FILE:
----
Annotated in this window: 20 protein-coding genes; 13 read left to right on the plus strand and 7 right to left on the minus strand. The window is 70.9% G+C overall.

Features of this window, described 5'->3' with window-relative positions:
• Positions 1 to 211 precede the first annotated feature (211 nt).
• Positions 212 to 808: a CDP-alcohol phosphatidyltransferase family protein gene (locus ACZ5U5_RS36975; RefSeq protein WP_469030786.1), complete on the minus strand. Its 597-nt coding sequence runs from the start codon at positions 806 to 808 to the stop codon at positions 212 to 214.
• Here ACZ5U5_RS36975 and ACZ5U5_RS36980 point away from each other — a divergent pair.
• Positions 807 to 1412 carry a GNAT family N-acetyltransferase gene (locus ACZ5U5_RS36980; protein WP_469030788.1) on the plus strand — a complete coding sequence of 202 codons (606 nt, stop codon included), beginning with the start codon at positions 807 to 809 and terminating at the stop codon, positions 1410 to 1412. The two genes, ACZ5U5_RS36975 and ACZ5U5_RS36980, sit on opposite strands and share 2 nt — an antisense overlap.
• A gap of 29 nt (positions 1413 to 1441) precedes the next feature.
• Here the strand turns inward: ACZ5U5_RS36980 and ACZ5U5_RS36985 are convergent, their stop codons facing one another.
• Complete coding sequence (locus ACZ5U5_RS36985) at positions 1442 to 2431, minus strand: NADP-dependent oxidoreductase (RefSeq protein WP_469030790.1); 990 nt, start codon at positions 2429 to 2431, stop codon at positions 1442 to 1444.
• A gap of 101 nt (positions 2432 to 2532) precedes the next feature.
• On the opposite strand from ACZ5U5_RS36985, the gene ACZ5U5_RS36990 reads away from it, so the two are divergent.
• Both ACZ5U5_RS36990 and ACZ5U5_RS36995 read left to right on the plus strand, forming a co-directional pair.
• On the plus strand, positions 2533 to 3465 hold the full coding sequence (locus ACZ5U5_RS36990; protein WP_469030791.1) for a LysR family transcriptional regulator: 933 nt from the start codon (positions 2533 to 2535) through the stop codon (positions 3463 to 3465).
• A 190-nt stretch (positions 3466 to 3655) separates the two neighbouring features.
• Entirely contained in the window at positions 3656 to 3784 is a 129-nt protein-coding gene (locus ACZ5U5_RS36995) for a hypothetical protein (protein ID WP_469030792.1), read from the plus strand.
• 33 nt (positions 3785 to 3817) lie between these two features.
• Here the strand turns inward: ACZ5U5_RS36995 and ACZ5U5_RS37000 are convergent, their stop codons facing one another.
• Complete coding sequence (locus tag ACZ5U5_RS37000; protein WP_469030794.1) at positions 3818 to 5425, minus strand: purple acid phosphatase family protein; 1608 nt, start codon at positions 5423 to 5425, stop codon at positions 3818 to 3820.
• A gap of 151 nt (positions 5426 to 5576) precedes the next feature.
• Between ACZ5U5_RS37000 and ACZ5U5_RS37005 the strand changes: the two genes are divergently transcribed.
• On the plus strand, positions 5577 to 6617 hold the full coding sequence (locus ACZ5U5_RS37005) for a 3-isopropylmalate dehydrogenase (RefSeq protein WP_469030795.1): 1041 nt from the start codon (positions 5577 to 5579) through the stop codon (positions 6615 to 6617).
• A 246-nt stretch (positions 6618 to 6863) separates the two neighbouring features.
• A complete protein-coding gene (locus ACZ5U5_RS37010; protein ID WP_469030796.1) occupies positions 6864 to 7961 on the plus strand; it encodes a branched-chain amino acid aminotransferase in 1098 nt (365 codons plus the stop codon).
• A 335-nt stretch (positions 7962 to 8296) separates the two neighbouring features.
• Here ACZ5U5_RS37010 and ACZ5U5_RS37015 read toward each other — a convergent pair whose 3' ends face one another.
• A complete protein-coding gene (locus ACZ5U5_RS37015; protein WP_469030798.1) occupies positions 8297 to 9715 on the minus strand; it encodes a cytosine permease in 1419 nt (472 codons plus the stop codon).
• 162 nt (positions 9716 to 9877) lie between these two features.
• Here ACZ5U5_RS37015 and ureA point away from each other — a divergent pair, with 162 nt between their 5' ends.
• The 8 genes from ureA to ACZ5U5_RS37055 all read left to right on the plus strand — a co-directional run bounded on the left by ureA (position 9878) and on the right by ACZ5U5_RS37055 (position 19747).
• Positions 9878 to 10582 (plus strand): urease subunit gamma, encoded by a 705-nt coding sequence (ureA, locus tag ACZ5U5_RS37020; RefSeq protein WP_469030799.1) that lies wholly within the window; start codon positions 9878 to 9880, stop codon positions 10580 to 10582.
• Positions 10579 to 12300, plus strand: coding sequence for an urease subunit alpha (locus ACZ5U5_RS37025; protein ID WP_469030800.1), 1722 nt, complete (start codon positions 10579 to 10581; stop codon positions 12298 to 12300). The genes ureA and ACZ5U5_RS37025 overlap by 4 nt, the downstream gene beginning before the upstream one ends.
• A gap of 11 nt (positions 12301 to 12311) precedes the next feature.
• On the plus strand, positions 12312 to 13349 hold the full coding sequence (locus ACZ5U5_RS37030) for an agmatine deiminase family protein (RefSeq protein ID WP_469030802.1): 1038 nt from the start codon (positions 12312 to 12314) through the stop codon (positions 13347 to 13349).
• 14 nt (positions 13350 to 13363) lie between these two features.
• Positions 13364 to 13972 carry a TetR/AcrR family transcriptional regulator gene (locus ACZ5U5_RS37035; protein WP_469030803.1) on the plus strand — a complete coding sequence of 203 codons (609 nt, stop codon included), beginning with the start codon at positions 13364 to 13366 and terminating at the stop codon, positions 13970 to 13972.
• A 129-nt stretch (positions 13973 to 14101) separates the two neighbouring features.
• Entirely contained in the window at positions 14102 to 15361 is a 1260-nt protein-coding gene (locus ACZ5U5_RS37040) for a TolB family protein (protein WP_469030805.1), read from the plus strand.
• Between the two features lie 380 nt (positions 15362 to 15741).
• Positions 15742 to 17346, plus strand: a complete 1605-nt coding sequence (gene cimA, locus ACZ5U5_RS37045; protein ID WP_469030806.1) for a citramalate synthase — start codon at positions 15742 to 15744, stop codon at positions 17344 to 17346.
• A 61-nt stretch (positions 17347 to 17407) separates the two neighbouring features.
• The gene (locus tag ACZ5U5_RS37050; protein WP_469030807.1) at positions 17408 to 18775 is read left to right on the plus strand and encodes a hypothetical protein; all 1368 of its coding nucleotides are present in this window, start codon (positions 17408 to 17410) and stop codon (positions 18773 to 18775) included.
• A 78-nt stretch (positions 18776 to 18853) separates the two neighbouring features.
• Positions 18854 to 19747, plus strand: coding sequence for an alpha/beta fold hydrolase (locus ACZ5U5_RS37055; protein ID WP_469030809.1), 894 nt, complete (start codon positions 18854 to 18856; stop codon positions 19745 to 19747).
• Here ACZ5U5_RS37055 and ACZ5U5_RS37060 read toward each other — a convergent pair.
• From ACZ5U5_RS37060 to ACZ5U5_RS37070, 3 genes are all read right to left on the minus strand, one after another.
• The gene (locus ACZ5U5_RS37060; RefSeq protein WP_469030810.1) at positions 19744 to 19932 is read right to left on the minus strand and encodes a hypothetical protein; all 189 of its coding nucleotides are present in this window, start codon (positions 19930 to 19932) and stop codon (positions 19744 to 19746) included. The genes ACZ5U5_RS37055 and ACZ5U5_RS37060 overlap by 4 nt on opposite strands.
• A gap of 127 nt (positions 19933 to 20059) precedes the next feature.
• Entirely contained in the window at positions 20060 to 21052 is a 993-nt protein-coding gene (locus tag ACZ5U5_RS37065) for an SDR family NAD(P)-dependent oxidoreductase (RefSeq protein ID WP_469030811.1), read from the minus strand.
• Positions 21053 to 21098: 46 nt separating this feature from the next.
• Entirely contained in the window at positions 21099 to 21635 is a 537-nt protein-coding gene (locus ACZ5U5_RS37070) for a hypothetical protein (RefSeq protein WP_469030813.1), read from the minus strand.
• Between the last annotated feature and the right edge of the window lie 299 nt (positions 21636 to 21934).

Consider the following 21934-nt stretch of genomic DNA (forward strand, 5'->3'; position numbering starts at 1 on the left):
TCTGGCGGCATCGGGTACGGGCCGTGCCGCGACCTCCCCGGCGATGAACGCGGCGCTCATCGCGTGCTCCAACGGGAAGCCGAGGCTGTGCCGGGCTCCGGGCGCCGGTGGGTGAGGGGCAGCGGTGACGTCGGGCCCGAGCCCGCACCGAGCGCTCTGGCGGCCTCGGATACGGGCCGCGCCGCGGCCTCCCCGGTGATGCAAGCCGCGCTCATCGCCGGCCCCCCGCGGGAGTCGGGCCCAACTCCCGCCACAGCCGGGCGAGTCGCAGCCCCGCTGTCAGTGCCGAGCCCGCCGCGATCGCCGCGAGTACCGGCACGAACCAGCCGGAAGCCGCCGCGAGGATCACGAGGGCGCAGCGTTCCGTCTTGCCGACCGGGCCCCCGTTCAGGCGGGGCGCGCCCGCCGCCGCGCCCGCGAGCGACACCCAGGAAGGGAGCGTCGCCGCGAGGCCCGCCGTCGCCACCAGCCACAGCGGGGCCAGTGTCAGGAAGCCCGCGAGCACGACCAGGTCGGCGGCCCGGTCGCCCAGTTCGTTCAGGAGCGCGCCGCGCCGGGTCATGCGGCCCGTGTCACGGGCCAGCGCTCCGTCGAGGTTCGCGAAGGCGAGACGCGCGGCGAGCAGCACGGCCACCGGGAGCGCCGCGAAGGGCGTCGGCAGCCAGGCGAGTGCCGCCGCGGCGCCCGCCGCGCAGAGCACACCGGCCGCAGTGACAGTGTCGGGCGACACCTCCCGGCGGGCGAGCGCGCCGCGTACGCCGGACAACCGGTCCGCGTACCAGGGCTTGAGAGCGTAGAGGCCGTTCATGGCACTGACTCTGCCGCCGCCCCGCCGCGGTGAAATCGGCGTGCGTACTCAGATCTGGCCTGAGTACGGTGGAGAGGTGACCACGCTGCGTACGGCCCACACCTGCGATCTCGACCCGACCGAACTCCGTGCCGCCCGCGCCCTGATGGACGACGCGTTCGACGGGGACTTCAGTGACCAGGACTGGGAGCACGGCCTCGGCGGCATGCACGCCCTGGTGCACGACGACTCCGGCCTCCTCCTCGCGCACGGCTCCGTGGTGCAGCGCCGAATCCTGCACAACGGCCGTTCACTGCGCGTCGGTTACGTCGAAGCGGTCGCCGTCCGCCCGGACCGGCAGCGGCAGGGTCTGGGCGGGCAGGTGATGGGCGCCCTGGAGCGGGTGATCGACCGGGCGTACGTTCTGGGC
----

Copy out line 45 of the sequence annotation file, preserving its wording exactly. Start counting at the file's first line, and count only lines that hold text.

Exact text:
• From ACZ5U5_RS37060 to ACZ5U5_RS37070, 3 genes are all read right to left on the minus strand, one after another.